Formal start of work at £30m Daresbury supercomputer centre

Hartree SCC team at the ground breaking ceremony

Ground has been broken on a £30m scheme to build a supercomputer centre in Daresbury.

The scheme, at the Science and Technology Facilities Council’s Daresbury Laboratory, is part of the Hartree Centre’s £210m National Centre for Digital Innovation (HNCDI), a £172m collaboration with IBM, which provides UK industry access to state-of-the-art digital technologies and expertise.

Once completed, the facility will host the latest in new supercomputing artificial intelligence (AI) and quantum technologies, with the potential for further expansion built in. This will allow the Hartree Centre to grow its capability in the future without the need for additional major construction.

Home to some of the UK’s most advanced technologies in AI and quantum computing technology, the Hartree Centre is one of the UK’s only supercomputing centres dedicated to supporting industry.

Located within the Sci-Tech Daresbury campus in the Liverpool City Region, it is providing businesses of all sizes access to advanced supercomputing technologies that are normally only available to academia and large scale industry.

This enables them to make important breakthroughs in discovery and innovation, reducing the time and cost of developing new technologies and products that will benefit our economy and society now and in the future.

Procurement is currently under way for the new, more powerful, high performance computing systems needed to support the Hartree Centre’s rapidly expanding supercomputing and AI activities.

This will enable the Hartree Centre to expand its capacity and deliver an even better quality, more flexible and secure service to businesses.

The Hartree Centre anticipates that the first system to be installed in the new building will have a performance capability of between 80-100 petaflops (up to 100 trillion calculations per second). This will make the new system 20 to 25 times faster than the current platform.

Supporting businesses and industry from across the public and private sector, the centre will continue to support discovery-led research across a vast range of industrial sectors to help tackle some of our most pressing global challenges. These areas include: Materials; life sciences; environment; and manufacturing.

Importantly, the new facility will ensure that the Hartree Centre can continue to support UK industry’s commitments towards net zero, which includes enabling the development of more efficient manufacturing processes, more efficient transport through better battery design, more environmentally friendly personal care product design, and more energy-efficient logistics for distribution challenges.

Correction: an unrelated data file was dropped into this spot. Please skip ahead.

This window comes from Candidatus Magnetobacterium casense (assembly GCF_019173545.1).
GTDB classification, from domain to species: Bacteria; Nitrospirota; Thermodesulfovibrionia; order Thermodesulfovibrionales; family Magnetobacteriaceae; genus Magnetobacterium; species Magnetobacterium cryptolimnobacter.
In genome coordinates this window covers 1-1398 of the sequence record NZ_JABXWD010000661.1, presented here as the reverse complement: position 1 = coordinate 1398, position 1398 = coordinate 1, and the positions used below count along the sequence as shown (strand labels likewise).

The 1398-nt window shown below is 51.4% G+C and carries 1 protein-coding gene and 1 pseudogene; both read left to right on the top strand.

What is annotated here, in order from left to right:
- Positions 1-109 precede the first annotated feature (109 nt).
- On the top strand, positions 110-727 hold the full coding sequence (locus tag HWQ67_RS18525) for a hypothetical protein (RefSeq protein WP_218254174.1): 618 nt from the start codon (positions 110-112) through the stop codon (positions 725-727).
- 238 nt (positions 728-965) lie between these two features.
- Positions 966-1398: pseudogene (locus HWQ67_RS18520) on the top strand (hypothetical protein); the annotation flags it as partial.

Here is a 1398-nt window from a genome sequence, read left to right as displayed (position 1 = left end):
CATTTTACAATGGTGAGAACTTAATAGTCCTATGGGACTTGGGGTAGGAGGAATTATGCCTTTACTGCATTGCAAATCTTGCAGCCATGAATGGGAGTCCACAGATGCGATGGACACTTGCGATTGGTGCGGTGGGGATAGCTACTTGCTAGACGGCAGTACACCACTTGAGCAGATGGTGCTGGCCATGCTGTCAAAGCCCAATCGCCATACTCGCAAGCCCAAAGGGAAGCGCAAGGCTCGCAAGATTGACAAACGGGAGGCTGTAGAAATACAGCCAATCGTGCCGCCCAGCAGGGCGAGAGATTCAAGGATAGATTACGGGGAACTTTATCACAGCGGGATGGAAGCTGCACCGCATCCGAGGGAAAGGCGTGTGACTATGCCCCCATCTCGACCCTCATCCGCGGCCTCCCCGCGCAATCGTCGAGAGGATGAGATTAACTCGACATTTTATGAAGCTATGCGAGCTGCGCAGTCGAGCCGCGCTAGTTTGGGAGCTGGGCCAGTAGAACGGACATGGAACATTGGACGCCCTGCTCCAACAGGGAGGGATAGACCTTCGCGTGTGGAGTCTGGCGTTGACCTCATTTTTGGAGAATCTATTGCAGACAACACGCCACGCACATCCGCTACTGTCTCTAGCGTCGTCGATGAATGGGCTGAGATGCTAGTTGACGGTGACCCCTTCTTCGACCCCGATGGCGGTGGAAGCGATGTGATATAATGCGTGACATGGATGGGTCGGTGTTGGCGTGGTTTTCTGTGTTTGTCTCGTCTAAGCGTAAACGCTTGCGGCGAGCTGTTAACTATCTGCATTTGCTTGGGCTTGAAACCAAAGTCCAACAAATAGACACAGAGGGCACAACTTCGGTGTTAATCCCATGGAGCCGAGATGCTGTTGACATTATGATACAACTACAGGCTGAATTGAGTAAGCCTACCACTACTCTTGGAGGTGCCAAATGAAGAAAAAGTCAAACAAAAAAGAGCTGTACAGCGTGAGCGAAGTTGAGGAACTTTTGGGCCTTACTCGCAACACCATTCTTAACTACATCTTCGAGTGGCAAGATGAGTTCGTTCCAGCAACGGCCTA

With environmental sustainability in mind, significant efforts throughout the whole design and building process of the new supercomputing centre aim to minimise its carbon footprint and maximise efficiency.

This includes compliance with the latest standards on energy consumption, with a strong emphasis on replacing inefficient buildings and ageing computer hardware, to more efficient cooling systems.

As a result, the new facility will use less electricity per unit of performance than its current systems, and will enable fewer interruptions to service when essential maintenance is required.

STFC’s Prof Kate Royse, director of the Hartree Centre, said: “This is an incredibly exciting day for the Hartree Centre, and we are fully committed to providing an environment where UK science and businesses can be at the very forefront of global research and development in the very latest digital technologies.

“Providing access to technologies, such as AI and quantum computing, enables businesses to increase productivity and achieve success, to the benefit of our economy, both here in the North West and nationally.”

Paul Vernon, head of STFC’s Daresbury Laboratory, said: “Our new Supercomputing Centre is a significant development in our mission to provide UK businesses with access to the vital infrastructure and expertise that will help them to grow and succeed on a global scale.

“It will help UK businesses drive productivity, accelerating growth and job creation through the use of advanced digital technologies.”

Manchester-based Russell WBHO is contracted to deliver the new supercomputing centre at Daresbury Laboratory where work is currently under way at the 6.2-acre site. It is working with data centre specialist M&E consultants Sudlows to deliver the project, as well as with project management consultant Arcadis, architect AEW, structural engineers Healy Consulting, and environmental consultancy E3P.

Nick Sunderland, commercial director at Russell WBHO, said: “It’s great to have everyone together on site to mark the official ‘groundbreaking’.

“A project of this complexity requires close collaboration of all partners and stakeholders and the highly specialist team we’ve put together is committed to exceeding client expectations throughout.”